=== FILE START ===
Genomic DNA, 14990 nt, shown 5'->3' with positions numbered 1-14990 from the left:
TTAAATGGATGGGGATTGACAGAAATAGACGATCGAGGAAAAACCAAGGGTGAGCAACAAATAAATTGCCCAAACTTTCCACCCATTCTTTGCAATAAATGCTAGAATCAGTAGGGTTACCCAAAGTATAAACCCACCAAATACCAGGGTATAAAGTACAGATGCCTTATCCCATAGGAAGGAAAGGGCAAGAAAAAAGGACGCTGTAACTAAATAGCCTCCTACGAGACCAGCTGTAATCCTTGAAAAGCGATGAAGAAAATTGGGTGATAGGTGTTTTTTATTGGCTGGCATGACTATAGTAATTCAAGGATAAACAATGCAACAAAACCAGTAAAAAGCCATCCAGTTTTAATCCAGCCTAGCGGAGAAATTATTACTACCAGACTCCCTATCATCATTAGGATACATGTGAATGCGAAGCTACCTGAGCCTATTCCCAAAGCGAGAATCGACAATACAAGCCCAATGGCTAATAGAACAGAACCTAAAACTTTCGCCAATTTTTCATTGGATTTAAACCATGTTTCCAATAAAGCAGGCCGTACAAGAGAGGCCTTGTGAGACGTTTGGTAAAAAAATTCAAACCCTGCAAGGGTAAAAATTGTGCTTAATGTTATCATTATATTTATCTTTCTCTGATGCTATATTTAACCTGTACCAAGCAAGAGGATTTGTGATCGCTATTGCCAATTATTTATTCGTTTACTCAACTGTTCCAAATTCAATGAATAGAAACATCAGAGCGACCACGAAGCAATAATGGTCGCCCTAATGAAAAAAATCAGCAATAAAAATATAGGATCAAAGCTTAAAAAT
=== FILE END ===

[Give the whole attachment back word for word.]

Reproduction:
Genomic DNA, 14990 nt, shown 5'->3' with positions numbered 1-14990 from the left:
TTAAATGGATGGGGATTGACAGAAATAGACGATCGAGGAAAAACCAAGGGTGAGCAACAAATAAATTGCCCAAACTTTCCACCCATTCTTTGCAATAAATGCTAGAATCAGTAGGGTTACCCAAAGTATAAACCCACCAAATACCAGGGTATAAAGTACAGATGCCTTATCCCATAGGAAGGAAAGGGCAAGAAAAAAGGACGCTGTAACTAAATAGCCTCCTACGAGACCAGCTGTAATCCTTGAAAAGCGATGAAGAAAATTGGGTGATAGGTGTTTTTTATTGGCTGGCATGACTATAGTAATTCAAGGATAAACAATGCAACAAAACCAGTAAAAAGCCATCCAGTTTTAATCCAGCCTAGCGGAGAAATTATTACTACCAGACTCCCTATCATCATTAGGATACATGTGAATGCGAAGCTACCTGAGCCTATTCCCAAAGCGAGAATCGACAATACAAGCCCAATGGCTAATAGAACAGAACCTAAAACTTTCGCCAATTTTTCATTGGATTTAAACCATGTTTCCAATAAAGCAGGCCGTACAAGAGAGGCCTTGTGAGACGTTTGGTAAAAAAATTCAAACCCTGCAAGGGTAAAAATTGTGCTTAATGTTATCATTATATTTATCTTTCTCTGATGCTATATTTAACCTGTACCAAGCAAGAGGATTTGTGATCGCTATTGCCAATTATTTATTCGTTTACTCAACTGTTCCAAATTCAATGAATAGAAACATCAGAGCGACCACGAAGCAATAATGGTCGCCCTAATGAAAAAAATCAGCAATAAAAATATAGGATCAAAGCTTAAAAAT